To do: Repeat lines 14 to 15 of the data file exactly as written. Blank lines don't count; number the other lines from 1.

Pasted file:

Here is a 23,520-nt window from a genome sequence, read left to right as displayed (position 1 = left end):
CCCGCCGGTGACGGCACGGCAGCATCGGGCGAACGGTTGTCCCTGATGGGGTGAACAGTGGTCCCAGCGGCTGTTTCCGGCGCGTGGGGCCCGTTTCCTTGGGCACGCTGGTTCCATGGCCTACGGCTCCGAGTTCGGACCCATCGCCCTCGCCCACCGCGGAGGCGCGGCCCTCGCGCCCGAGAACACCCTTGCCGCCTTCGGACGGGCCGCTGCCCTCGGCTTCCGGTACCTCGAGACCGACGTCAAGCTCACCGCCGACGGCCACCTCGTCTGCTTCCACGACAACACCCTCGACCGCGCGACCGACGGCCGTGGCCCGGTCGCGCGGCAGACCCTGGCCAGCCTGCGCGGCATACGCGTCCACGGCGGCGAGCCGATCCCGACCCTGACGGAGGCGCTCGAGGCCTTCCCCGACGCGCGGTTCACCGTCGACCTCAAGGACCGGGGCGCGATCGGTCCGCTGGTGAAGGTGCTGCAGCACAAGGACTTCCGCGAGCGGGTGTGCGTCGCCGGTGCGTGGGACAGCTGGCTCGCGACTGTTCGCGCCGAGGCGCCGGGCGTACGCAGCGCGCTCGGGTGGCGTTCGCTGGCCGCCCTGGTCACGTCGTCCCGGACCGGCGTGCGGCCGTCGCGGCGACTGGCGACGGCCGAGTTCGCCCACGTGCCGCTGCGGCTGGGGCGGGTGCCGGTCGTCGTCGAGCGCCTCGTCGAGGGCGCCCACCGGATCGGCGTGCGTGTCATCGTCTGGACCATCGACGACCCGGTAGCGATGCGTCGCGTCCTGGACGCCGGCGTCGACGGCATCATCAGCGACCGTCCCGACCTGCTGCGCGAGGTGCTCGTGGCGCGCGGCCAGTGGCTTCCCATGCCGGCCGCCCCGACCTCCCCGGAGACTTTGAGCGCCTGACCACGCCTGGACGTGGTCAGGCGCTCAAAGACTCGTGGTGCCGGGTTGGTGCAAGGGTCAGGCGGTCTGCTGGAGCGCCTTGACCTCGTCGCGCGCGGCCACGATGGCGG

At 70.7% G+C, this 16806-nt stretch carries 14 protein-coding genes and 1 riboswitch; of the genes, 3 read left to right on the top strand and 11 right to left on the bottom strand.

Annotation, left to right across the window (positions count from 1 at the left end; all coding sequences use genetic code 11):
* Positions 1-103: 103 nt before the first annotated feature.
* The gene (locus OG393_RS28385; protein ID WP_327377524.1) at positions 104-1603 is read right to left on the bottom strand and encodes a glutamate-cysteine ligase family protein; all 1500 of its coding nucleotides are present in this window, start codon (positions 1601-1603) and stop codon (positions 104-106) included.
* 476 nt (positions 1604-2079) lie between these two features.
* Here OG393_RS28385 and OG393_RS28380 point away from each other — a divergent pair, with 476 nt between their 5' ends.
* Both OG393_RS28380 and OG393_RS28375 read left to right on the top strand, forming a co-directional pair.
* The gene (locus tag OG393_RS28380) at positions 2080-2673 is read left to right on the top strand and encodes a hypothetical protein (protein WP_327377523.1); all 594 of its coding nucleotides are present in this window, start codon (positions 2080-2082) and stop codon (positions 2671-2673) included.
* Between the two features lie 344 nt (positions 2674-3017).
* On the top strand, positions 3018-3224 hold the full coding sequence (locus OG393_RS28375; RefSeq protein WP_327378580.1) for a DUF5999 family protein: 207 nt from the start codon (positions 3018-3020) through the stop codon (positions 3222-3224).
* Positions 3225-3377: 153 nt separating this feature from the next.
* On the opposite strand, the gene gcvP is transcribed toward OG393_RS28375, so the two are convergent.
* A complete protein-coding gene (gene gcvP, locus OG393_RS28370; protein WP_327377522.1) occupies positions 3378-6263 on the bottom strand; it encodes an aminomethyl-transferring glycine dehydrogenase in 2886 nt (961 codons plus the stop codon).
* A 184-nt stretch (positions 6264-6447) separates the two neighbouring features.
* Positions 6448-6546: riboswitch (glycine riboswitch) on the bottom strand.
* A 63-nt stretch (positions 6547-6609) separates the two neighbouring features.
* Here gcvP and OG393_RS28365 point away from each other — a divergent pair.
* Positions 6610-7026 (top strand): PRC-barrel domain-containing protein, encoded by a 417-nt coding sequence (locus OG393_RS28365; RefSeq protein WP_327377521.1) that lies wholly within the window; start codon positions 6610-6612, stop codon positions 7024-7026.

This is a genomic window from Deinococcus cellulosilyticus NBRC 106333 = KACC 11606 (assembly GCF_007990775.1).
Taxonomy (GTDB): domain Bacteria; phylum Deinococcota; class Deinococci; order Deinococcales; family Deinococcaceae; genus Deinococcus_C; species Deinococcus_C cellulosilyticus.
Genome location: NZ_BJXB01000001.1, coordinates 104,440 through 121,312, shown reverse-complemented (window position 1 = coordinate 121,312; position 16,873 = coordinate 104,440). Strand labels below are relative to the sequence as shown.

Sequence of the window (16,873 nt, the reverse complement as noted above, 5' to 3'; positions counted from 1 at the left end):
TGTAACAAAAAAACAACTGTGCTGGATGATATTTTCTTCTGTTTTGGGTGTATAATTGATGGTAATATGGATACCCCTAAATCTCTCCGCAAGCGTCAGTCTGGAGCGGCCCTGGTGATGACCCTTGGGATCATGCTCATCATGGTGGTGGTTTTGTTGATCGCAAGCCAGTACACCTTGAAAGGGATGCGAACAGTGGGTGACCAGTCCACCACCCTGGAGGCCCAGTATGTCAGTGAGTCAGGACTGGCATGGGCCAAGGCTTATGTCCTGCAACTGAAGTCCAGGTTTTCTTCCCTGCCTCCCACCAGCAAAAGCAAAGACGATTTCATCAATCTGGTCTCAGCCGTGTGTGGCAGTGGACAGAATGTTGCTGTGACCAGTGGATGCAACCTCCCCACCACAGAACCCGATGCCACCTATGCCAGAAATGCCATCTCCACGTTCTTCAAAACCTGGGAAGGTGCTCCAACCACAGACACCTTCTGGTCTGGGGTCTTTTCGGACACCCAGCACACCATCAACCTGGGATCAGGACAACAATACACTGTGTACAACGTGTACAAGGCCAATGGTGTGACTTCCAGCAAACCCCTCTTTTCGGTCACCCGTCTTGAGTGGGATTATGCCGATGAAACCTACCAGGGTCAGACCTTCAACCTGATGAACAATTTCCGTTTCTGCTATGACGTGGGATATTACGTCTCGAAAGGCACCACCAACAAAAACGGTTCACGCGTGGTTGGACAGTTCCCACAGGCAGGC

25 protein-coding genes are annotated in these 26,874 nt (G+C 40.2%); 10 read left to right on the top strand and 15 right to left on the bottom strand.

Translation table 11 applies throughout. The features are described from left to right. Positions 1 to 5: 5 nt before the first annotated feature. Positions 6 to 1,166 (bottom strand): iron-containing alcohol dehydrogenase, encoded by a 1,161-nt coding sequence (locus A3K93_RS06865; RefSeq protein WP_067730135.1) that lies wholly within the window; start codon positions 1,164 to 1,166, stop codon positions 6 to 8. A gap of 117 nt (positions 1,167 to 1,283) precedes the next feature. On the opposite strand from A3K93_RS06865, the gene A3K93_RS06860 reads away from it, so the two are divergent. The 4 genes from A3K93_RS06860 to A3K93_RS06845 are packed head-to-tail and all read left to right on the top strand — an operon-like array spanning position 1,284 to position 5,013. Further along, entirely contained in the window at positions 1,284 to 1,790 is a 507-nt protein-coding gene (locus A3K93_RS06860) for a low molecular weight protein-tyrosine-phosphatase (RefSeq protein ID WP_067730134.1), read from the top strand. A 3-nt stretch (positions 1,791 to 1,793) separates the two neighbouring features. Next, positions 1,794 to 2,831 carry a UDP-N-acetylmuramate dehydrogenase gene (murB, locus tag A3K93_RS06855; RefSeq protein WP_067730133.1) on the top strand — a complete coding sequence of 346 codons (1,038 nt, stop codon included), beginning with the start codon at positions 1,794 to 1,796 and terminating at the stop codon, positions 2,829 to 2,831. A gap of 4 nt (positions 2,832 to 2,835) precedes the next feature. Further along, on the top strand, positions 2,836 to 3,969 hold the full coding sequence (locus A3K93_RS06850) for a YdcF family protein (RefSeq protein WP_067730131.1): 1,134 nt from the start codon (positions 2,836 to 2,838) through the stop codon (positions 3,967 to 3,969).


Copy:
* On the opposite strand, the gene gcvP is transcribed toward OG393_RS28375, so the two are convergent.
* A complete protein-coding gene (gene gcvP, locus OG393_RS28370; protein WP_327377522.1) occupies positions 3378-6263 on the bottom strand; it encodes an aminomethyl-transferring glycine dehydrogenase in 2886 nt (961 codons plus the stop codon).